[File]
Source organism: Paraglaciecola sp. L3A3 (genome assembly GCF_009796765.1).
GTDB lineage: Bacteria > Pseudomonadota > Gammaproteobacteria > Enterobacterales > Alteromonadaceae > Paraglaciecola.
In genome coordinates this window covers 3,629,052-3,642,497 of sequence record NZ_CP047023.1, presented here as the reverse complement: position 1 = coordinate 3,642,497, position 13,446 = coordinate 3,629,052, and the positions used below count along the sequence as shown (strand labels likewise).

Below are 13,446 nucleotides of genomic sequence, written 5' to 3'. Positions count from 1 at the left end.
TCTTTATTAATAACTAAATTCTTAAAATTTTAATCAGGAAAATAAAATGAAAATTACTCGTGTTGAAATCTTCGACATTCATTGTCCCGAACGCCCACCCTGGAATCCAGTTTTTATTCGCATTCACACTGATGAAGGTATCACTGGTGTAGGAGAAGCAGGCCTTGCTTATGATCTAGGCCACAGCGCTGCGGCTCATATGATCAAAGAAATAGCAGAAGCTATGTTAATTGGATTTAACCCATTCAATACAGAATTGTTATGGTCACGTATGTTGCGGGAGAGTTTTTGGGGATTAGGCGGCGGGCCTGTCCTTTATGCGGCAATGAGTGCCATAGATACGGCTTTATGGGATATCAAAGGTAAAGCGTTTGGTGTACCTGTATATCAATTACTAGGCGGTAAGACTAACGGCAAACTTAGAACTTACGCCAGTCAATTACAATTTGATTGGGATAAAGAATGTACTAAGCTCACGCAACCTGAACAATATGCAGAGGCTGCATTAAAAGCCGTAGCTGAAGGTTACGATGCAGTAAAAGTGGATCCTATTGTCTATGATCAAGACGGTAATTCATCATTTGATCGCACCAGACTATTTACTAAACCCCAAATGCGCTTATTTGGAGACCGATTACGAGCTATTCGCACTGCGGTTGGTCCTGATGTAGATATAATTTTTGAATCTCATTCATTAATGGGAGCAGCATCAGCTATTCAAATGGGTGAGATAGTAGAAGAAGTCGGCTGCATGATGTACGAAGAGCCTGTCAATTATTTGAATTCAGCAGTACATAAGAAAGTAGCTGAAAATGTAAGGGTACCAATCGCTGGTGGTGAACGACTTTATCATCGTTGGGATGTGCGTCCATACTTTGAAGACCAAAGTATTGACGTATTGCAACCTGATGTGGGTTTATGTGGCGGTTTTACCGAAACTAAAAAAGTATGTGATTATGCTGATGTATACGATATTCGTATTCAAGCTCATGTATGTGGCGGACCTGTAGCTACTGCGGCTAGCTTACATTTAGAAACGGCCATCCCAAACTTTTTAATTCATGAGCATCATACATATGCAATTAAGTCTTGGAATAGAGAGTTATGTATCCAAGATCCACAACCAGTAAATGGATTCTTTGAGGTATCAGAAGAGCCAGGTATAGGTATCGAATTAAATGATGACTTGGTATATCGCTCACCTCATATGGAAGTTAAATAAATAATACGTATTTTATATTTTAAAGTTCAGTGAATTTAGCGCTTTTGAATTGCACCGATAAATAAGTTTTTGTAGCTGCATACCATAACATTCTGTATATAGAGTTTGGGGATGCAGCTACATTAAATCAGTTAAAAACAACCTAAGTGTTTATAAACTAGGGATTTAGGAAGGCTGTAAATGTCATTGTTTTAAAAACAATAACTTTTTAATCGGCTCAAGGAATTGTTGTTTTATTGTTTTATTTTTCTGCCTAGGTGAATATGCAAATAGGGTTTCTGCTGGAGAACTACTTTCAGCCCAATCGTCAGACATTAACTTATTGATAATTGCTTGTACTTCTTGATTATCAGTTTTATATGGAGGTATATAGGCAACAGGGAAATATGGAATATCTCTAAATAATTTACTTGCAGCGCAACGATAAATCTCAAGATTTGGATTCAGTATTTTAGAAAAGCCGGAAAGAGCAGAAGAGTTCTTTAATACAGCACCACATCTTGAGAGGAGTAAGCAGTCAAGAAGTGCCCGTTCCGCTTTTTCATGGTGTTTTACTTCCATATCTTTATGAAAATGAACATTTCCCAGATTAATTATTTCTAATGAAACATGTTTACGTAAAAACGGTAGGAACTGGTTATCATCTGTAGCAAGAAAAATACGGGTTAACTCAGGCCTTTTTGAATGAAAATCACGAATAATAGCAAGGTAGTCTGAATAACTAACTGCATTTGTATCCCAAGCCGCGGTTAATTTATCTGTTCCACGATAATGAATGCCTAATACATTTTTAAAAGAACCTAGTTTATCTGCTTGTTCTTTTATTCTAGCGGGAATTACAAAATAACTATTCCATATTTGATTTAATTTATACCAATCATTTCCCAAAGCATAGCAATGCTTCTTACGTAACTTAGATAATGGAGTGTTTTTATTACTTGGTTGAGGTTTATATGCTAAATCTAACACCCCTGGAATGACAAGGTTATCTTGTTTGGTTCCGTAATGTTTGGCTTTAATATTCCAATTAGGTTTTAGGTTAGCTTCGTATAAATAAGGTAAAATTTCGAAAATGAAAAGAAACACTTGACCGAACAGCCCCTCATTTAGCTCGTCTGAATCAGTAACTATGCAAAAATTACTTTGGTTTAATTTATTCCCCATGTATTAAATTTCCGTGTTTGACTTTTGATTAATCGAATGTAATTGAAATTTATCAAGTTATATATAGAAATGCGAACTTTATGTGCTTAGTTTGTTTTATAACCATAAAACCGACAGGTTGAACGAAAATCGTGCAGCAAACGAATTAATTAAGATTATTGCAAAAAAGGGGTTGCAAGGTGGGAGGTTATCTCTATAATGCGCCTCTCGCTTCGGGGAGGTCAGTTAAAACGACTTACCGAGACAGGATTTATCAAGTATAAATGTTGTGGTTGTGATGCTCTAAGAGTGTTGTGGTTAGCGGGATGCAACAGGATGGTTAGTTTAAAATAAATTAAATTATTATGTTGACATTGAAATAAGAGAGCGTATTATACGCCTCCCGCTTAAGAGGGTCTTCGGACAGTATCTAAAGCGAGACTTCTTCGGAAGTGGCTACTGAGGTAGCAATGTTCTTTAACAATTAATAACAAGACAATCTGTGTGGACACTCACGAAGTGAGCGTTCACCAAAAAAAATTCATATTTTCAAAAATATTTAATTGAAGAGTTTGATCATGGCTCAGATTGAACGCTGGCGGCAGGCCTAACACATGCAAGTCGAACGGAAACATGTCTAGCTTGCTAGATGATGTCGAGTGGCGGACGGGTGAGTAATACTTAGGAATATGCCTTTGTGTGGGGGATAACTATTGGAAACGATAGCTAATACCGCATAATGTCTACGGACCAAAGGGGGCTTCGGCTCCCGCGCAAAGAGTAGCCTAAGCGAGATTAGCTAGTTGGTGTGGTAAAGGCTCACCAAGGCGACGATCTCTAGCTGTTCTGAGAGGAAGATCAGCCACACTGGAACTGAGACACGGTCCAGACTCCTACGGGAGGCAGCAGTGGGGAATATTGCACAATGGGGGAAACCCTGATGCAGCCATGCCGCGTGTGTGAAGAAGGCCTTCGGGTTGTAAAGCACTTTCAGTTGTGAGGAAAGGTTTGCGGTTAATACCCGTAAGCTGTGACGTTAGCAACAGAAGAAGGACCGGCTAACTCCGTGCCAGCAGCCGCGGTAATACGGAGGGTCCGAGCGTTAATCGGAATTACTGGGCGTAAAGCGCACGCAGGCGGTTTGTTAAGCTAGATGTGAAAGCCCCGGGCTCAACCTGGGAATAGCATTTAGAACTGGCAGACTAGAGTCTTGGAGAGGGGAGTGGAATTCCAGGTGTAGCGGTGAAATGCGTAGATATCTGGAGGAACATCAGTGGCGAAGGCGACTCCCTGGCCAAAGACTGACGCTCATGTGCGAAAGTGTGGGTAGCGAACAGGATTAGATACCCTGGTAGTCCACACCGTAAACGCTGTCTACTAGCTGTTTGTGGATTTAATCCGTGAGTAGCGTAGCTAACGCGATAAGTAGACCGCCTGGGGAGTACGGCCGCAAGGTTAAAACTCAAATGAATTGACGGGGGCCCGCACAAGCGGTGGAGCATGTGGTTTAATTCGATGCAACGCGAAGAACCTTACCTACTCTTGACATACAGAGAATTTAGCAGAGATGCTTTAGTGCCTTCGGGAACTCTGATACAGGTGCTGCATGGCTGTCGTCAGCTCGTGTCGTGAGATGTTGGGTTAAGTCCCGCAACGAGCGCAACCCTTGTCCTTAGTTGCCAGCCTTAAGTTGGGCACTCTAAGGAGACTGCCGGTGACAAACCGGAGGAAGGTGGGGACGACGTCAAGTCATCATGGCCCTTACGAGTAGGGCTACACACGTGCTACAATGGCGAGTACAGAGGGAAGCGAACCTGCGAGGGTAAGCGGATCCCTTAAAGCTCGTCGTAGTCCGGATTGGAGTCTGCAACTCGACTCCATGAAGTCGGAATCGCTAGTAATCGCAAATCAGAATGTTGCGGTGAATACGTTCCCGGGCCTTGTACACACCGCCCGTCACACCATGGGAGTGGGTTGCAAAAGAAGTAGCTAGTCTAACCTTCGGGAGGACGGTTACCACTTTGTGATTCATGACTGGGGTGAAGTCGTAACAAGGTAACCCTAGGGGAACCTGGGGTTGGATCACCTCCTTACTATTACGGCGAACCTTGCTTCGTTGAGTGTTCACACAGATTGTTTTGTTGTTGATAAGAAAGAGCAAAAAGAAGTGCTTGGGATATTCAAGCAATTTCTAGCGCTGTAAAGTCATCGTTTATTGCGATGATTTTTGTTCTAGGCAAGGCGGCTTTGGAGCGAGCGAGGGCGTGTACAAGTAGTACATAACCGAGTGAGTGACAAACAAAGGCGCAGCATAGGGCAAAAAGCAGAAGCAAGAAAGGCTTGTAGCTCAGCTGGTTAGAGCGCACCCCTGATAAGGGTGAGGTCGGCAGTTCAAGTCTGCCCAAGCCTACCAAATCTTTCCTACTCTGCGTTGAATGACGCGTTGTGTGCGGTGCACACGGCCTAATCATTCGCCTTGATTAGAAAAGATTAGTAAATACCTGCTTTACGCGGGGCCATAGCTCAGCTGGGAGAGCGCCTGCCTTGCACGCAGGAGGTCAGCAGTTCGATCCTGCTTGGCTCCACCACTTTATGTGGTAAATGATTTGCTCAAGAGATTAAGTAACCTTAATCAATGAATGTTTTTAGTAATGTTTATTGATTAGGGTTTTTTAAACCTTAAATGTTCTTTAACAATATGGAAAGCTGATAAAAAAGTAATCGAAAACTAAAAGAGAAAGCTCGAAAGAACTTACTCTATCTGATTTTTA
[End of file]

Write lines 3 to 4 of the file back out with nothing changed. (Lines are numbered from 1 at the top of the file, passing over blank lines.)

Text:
In genome coordinates this window covers 3,629,052-3,642,497 of sequence record NZ_CP047023.1, presented here as the reverse complement: position 1 = coordinate 3,642,497, position 13,446 = coordinate 3,629,052, and the positions used below count along the sequence as shown (strand labels likewise).

Below are 13,446 nucleotides of genomic sequence, written 5' to 3'. Positions count from 1 at the left end.